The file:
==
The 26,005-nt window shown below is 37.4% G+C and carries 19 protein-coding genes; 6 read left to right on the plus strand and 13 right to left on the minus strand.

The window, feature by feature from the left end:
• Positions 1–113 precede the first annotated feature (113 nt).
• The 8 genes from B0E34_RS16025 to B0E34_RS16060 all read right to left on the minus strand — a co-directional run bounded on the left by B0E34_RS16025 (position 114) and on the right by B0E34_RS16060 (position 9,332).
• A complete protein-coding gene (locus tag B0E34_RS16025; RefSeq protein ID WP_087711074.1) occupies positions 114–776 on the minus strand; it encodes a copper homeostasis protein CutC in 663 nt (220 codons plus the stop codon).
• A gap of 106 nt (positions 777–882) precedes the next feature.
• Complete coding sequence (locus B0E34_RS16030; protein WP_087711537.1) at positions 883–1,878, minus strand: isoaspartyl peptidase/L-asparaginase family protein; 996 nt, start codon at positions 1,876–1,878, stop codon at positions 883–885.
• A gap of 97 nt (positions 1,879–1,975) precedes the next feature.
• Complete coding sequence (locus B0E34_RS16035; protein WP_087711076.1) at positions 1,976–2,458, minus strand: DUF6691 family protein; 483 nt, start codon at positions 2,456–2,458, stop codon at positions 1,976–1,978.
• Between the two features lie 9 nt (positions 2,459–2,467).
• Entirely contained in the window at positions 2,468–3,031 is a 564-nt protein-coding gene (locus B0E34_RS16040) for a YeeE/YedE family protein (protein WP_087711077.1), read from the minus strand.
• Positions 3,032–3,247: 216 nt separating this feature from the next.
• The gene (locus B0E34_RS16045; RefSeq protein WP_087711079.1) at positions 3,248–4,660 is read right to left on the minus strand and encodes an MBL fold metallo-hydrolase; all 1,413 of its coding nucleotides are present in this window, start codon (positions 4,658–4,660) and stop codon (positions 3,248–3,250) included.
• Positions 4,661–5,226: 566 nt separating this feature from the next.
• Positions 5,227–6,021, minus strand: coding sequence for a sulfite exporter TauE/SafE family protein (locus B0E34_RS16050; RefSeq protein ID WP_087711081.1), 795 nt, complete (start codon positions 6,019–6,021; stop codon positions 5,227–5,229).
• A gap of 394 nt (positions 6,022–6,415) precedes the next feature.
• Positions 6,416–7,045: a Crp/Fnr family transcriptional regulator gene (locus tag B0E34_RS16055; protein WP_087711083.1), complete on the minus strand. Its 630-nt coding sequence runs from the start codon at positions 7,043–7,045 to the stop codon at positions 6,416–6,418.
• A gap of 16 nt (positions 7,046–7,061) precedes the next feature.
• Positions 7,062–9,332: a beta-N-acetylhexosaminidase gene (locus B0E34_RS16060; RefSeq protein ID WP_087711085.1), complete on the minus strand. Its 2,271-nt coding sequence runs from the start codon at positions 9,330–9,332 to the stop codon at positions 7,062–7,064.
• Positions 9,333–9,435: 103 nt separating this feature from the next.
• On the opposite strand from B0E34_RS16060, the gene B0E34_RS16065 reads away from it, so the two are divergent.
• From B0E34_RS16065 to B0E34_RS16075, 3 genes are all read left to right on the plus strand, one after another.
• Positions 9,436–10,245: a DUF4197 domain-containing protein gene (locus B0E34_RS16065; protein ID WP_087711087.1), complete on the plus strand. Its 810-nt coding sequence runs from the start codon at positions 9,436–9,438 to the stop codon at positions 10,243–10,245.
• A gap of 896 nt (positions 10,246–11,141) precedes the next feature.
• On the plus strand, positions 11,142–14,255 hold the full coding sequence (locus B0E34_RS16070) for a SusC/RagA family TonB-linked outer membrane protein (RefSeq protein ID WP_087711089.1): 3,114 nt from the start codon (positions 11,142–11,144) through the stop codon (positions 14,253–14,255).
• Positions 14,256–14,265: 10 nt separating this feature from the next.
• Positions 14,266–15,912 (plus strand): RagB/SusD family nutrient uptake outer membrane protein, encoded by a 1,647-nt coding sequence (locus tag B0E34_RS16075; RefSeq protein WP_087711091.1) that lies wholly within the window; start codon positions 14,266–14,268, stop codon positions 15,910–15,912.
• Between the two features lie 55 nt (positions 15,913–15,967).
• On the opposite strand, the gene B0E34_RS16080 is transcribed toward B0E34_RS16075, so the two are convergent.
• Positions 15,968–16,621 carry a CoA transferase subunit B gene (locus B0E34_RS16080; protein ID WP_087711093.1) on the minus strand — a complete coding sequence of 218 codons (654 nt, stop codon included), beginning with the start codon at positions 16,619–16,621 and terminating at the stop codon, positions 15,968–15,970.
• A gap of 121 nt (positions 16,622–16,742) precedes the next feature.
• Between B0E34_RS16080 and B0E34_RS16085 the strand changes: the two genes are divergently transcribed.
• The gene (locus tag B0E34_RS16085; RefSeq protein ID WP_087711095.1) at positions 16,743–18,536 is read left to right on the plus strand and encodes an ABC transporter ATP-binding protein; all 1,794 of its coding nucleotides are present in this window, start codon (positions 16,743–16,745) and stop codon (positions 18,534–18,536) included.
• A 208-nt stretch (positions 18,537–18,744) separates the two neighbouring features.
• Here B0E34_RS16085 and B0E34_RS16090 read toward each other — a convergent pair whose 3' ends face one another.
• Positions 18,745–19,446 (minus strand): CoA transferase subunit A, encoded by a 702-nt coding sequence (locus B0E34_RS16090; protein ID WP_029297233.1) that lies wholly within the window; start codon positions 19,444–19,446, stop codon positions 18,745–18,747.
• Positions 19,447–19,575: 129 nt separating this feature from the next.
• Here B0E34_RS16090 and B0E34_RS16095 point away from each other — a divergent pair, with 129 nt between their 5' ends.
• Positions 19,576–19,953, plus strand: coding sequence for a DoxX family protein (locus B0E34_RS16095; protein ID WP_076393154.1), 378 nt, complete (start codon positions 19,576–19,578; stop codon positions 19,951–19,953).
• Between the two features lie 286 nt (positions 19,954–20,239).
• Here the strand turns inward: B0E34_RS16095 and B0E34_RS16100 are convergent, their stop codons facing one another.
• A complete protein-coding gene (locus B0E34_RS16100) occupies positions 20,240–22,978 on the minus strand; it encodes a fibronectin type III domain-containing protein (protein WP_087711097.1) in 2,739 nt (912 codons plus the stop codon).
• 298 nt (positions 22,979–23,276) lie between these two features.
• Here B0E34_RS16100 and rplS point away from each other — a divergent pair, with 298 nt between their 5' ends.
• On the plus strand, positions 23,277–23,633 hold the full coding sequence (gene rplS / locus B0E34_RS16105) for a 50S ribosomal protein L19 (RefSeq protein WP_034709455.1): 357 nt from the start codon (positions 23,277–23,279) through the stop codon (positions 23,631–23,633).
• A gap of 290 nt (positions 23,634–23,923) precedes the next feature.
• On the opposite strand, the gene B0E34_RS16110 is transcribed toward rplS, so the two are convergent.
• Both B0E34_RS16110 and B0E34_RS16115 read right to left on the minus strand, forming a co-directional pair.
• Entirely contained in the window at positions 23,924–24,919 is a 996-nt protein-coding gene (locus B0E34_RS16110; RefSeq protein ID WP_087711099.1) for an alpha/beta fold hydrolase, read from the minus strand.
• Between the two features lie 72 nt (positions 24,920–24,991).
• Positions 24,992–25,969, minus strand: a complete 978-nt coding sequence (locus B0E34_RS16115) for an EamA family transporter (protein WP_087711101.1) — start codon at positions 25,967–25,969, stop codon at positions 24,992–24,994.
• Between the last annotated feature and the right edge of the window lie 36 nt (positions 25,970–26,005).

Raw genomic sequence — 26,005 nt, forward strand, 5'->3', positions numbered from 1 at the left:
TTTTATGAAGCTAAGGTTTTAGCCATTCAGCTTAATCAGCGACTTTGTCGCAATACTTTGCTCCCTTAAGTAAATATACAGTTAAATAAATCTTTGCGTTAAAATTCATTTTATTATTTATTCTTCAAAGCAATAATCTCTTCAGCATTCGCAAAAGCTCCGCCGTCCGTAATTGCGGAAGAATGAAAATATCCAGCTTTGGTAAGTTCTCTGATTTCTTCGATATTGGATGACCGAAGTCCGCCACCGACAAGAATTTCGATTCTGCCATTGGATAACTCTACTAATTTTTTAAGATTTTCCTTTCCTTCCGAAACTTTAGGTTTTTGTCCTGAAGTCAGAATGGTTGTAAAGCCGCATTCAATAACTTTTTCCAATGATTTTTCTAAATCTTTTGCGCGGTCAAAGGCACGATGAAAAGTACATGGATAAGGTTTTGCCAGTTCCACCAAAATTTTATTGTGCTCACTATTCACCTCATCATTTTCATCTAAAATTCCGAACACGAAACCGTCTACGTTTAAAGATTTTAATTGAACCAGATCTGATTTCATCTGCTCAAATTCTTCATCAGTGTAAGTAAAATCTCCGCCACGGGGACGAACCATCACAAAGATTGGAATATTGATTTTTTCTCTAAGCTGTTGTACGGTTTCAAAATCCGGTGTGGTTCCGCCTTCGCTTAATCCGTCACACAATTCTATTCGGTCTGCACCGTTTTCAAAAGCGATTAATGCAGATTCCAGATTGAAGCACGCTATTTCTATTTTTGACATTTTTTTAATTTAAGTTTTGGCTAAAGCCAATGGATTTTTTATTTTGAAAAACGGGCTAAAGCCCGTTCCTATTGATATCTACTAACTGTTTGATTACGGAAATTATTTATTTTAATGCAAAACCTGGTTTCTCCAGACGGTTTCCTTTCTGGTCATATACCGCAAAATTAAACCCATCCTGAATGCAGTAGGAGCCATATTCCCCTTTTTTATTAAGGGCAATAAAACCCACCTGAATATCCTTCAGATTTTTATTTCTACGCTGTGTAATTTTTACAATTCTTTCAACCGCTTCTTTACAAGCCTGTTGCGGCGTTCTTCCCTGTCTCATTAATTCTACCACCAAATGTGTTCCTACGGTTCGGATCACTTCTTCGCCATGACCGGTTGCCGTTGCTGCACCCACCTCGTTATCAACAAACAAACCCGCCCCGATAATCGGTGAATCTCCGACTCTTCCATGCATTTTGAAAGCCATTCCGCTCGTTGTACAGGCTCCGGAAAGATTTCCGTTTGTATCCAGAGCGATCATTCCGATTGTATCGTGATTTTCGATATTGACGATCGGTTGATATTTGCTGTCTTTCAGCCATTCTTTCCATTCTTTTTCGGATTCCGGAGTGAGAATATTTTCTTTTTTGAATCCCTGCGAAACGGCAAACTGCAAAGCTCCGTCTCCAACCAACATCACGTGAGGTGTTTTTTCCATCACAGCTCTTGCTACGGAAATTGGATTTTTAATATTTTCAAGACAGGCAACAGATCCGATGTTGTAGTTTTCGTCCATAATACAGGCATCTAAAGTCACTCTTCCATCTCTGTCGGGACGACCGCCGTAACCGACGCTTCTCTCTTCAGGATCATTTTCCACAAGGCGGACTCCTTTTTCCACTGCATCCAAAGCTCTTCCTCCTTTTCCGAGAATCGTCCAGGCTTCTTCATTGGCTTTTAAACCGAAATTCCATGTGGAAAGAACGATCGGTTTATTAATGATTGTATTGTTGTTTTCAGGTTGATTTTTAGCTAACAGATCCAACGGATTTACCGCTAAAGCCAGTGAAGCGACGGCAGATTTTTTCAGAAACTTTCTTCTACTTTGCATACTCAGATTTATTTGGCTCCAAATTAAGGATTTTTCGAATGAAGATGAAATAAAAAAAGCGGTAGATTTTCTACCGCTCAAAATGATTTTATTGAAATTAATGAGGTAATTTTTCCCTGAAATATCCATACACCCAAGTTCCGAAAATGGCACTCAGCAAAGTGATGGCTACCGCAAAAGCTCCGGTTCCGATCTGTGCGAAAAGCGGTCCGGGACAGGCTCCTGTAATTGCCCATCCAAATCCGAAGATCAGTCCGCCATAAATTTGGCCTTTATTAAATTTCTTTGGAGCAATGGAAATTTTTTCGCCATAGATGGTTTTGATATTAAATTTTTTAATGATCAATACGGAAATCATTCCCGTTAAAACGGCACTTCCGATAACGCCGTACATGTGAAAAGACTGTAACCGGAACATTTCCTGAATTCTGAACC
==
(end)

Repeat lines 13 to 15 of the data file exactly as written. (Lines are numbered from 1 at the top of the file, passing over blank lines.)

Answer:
• The gene (locus B0E34_RS16045; RefSeq protein WP_087711079.1) at positions 3,248–4,660 is read right to left on the minus strand and encodes an MBL fold metallo-hydrolase; all 1,413 of its coding nucleotides are present in this window, start codon (positions 4,658–4,660) and stop codon (positions 3,248–3,250) included.
• Positions 4,661–5,226: 566 nt separating this feature from the next.
• Positions 5,227–6,021, minus strand: coding sequence for a sulfite exporter TauE/SafE family protein (locus B0E34_RS16050; RefSeq protein ID WP_087711081.1), 795 nt, complete (start codon positions 6,019–6,021; stop codon positions 5,227–5,229).